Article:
|Venerated||Amida Nyorai (Amitābha)|
|Address||202 Hiraizumi-Koromonoseki, Hiraizumi-chō, Nishiiwai-gun, Iwate Prefecture|
Chūson-ji (中尊寺?) is a Buddhist temple in Hiraizumi, Iwate Prefecture, Japan. It is the head temple of the Tendai sect in Tōhoku (northeastern Japan). The Tendai sect claims that the temple was founded in 850 by Ennin, the third chief abbot of the sect, but most scholars believe that Chūson-ji was founded by Fujiwara no Kiyohira in about 1100. There is no archaeological or historical record of Buddhist activity in this area before 1100.
The Konjiki-dō (金色堂) or 'Golden Hall' is a mausoleum containing the mummified remains of the leaders of the Northern Fujiwara (奥州藤原氏 Ōshū Fujiwara-shi) clan who ruled much of northern Japan in the 12th century. It is one of two buildings that survive from the original Chūson-ji temple complex, the other being a sutra repository. The building is made of wood entirely covered with gold leaf decorated with imported mother-of-pearl. It was carefully rebuilt from 1962 to 1968 by a team of specialists. The building measures five-and-a-half meters on each side and is eight meters tall. The interior of the building contains three altars, one for each of the first three Fujiwara lords. Originally there were 33 sculptures inside the temple, eleven on each altar, but now one is missing. Each altar had a seated Amida surrounded by standing Kannon and Seishi, six Jizō and two Niten statues. One Niten figure is missing.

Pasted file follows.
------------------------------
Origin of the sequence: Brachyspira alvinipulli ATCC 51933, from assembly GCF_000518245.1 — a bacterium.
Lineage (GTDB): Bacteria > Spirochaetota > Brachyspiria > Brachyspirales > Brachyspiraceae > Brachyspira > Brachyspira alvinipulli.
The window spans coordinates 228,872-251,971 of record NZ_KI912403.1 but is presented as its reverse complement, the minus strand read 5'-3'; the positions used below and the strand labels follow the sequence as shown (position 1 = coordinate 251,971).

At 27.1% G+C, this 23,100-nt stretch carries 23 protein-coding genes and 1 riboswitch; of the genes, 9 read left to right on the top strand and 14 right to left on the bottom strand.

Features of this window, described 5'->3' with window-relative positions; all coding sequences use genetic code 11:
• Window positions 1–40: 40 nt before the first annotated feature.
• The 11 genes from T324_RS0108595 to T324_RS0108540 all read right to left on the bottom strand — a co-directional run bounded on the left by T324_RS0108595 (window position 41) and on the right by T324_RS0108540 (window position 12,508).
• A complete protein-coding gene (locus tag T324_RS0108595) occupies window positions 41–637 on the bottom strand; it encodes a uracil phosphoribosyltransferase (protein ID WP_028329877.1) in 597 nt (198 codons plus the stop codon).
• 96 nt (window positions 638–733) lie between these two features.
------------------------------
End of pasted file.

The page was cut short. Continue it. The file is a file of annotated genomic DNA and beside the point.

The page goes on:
The mummies were last examined in 1950. It is assumed that the mummy of Fujiwara no Kiyohira was placed under the central altar. Fujiwara no Motohira's remains were identified as he is known to have died of a cerebral hemorrhage. His mummy was found under the northwest altar. Fujiwara no Hidehira's remains were found under the southwest altar next to a casket containing the head of his son Fujiwara no Yasuhira who was beheaded in 1189.
The Konjiki-dō formerly sat outdoors in the open air. Later a wooden building was built around it to protect it from the elements. Now it sits in a concrete building behind thick acrylic glass and is only visible from the front. Shōgyo Ōba, a Maki-e lacquer artist, helped to restore the interior lacquer work in 1964.
- List of Special Places of Scenic Beauty, Special Historic Sites and Special Natural Monuments
- List of National Treasures of Japan (paintings)
- List of National Treasures of Japan (sculptures)
- List of National Treasures of Japan (writings)
- List of National Treasures of Japan (crafts-others)
- For an explanation of terms concerning Japanese Buddhism, Japanese Buddhist art, and Japanese Buddhist temple architecture, see the Glossary of Japanese Buddhism.
- Shinano, Yoshihiro. "Oba Shogyo, Maki-e, holder of important intangible cultural property (1982)". Ishikawa Prefecture. Retrieved 2012-07-04.
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